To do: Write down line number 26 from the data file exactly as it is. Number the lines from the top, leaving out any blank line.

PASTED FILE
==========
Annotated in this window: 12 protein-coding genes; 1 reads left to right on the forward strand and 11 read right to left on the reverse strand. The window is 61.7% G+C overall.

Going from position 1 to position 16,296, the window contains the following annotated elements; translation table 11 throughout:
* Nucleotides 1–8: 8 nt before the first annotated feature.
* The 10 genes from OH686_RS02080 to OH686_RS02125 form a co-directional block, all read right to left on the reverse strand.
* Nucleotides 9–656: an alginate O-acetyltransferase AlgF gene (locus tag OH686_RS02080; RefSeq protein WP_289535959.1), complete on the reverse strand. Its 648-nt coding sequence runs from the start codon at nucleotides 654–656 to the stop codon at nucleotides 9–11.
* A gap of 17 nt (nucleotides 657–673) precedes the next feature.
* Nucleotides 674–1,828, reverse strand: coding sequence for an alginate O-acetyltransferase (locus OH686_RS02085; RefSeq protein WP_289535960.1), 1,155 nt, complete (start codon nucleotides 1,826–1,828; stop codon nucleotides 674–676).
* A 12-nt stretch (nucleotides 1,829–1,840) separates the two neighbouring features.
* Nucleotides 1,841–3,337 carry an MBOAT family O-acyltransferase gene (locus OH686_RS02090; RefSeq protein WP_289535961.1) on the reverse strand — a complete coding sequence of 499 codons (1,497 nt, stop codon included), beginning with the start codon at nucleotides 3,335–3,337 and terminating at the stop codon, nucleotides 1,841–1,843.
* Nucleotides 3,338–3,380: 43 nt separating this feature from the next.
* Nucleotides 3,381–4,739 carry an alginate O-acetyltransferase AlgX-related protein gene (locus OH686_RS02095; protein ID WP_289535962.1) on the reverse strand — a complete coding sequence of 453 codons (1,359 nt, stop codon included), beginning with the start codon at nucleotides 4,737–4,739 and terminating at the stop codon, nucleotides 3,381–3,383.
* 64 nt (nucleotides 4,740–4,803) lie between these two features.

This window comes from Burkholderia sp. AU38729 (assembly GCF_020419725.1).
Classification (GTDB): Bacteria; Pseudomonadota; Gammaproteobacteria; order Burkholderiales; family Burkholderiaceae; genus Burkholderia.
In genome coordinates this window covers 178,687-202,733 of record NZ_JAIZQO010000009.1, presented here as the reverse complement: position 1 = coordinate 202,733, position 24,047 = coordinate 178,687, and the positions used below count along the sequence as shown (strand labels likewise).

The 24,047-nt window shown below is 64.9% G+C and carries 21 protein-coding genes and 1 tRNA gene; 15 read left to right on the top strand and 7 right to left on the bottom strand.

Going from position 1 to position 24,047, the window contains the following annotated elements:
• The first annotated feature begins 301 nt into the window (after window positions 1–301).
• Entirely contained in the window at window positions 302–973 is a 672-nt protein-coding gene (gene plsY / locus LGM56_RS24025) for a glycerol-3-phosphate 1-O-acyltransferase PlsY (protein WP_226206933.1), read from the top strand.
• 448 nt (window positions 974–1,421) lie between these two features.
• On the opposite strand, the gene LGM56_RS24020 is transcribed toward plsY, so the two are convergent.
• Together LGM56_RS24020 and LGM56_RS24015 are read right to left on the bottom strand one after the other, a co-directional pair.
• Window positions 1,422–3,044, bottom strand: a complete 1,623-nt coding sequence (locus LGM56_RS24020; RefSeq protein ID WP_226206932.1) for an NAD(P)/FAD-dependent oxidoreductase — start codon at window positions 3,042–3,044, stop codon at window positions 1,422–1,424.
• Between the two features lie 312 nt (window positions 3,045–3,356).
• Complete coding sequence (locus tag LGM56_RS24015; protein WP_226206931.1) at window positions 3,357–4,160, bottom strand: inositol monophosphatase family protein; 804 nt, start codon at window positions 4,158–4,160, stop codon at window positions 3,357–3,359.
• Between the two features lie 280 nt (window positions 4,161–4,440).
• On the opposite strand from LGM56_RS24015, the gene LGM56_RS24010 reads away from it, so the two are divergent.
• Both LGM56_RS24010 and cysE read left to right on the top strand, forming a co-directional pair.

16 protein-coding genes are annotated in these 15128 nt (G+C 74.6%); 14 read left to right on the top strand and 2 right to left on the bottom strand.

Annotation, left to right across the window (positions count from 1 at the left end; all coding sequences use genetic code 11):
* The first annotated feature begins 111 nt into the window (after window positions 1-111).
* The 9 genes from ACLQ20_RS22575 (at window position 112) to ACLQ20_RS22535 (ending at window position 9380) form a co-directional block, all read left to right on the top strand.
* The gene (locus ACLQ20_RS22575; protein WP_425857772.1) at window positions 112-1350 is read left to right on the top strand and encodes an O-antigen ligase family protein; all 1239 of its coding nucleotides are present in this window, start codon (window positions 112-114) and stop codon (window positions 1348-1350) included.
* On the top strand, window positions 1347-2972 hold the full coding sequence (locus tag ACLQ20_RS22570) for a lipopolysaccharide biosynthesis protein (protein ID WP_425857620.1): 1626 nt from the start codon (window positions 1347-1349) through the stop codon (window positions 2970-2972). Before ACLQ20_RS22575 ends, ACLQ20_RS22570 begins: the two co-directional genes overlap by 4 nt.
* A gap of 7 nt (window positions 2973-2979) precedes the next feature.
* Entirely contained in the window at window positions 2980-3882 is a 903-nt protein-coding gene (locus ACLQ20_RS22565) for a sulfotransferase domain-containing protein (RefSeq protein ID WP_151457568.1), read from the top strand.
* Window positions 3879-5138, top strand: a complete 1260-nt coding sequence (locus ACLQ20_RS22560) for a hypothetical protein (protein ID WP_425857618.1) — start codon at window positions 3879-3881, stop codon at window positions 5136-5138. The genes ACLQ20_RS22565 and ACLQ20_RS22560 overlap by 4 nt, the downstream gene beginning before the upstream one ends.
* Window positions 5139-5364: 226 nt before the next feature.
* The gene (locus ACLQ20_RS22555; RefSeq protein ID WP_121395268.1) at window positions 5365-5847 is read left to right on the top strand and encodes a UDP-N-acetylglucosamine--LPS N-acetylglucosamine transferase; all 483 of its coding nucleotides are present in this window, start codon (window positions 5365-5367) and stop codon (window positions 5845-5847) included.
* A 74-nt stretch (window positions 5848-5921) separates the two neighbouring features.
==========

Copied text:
• Between the two features lie 280 nt (window positions 4,161–4,440).